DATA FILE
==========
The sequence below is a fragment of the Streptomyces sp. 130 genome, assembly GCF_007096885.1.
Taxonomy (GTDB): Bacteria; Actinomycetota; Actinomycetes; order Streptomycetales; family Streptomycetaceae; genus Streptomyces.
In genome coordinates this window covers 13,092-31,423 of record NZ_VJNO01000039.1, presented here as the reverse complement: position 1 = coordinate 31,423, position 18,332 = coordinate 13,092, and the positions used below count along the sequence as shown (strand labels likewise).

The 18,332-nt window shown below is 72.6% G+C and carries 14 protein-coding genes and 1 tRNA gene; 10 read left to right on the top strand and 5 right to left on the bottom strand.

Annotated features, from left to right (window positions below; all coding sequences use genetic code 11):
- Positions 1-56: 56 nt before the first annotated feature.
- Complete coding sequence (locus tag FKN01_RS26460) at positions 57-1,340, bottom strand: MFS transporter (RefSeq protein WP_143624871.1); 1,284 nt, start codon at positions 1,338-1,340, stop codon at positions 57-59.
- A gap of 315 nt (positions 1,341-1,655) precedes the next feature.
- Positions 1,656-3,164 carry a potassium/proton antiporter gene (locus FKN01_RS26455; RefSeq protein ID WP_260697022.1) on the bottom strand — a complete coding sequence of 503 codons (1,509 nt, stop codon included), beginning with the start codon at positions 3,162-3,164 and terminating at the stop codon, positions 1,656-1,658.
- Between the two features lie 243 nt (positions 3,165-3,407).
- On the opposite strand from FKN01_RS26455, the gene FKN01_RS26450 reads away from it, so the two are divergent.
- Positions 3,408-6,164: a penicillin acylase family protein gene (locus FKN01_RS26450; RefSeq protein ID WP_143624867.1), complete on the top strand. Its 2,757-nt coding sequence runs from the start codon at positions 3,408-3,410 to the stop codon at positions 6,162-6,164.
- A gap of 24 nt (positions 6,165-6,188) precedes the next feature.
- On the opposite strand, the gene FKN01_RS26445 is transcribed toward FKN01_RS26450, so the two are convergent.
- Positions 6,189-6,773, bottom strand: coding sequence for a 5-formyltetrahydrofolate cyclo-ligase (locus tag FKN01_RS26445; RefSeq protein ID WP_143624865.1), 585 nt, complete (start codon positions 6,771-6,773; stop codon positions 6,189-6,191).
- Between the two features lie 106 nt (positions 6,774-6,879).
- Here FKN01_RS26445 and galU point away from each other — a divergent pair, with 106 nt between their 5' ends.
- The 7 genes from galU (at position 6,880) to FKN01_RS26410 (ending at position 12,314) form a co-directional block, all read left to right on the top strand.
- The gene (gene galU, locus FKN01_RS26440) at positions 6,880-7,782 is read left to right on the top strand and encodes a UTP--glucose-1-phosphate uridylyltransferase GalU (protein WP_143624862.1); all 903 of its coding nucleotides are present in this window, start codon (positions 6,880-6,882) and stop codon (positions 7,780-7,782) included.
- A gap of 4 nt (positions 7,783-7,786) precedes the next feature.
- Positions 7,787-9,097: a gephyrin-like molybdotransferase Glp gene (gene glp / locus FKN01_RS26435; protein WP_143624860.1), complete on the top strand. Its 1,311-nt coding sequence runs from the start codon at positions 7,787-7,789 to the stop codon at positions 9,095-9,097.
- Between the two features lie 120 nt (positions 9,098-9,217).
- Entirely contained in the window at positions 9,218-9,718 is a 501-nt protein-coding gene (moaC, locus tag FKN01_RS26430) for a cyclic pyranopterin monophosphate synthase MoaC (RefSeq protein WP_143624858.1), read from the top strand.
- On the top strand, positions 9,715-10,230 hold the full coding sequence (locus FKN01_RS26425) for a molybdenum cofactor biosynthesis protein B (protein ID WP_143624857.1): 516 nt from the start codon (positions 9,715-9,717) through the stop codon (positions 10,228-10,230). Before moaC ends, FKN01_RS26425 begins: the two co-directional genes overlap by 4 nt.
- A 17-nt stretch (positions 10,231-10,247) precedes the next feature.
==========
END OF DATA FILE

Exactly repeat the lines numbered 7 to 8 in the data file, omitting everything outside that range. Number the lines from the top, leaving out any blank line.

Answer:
- Complete coding sequence (locus tag FKN01_RS26460) at positions 57-1,340, bottom strand: MFS transporter (RefSeq protein WP_143624871.1); 1,284 nt, start codon at positions 1,338-1,340, stop codon at positions 57-59.
- A gap of 315 nt (positions 1,341-1,655) precedes the next feature.